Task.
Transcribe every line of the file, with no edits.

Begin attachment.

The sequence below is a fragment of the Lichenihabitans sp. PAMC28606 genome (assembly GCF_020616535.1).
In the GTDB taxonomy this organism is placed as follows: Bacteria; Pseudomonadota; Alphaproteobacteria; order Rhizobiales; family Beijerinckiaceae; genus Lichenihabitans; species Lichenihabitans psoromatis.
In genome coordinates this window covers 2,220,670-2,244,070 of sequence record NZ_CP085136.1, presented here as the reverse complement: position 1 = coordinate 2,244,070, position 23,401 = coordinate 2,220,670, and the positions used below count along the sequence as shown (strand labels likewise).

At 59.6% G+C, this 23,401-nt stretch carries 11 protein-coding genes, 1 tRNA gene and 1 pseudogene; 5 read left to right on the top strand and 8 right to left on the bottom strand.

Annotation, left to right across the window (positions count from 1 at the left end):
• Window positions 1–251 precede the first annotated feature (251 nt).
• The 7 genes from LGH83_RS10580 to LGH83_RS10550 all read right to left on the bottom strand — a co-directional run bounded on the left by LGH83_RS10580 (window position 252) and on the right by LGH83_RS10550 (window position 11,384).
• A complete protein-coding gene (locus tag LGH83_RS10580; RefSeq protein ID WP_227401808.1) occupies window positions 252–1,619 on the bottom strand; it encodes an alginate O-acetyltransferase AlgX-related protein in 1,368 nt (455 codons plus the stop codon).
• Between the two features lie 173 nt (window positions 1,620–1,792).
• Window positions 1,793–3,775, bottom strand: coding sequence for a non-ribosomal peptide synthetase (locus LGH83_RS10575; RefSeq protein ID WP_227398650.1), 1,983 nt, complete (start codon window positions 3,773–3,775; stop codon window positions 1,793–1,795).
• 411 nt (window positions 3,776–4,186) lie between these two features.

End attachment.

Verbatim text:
The sequence below is a fragment of the Lichenihabitans sp. PAMC28606 genome (assembly GCF_020616535.1).
In the GTDB taxonomy this organism is placed as follows: Bacteria; Pseudomonadota; Alphaproteobacteria; order Rhizobiales; family Beijerinckiaceae; genus Lichenihabitans; species Lichenihabitans psoromatis.
In genome coordinates this window covers 2,220,670-2,244,070 of sequence record NZ_CP085136.1, presented here as the reverse complement: position 1 = coordinate 2,244,070, position 23,401 = coordinate 2,220,670, and the positions used below count along the sequence as shown (strand labels likewise).

At 59.6% G+C, this 23,401-nt stretch carries 11 protein-coding genes, 1 tRNA gene and 1 pseudogene; 5 read left to right on the top strand and 8 right to left on the bottom strand.

Annotation, left to right across the window (positions count from 1 at the left end):
• Window positions 1–251 precede the first annotated feature (251 nt).
• The 7 genes from LGH83_RS10580 to LGH83_RS10550 all read right to left on the bottom strand — a co-directional run bounded on the left by LGH83_RS10580 (window position 252) and on the right by LGH83_RS10550 (window position 11,384).
• A complete protein-coding gene (locus tag LGH83_RS10580; RefSeq protein ID WP_227401808.1) occupies window positions 252–1,619 on the bottom strand; it encodes an alginate O-acetyltransferase AlgX-related protein in 1,368 nt (455 codons plus the stop codon).
• Between the two features lie 173 nt (window positions 1,620–1,792).
• Window positions 1,793–3,775, bottom strand: coding sequence for a non-ribosomal peptide synthetase (locus LGH83_RS10575; RefSeq protein ID WP_227398650.1), 1,983 nt, complete (start codon window positions 3,773–3,775; stop codon window positions 1,793–1,795).
• 411 nt (window positions 3,776–4,186) lie between these two features.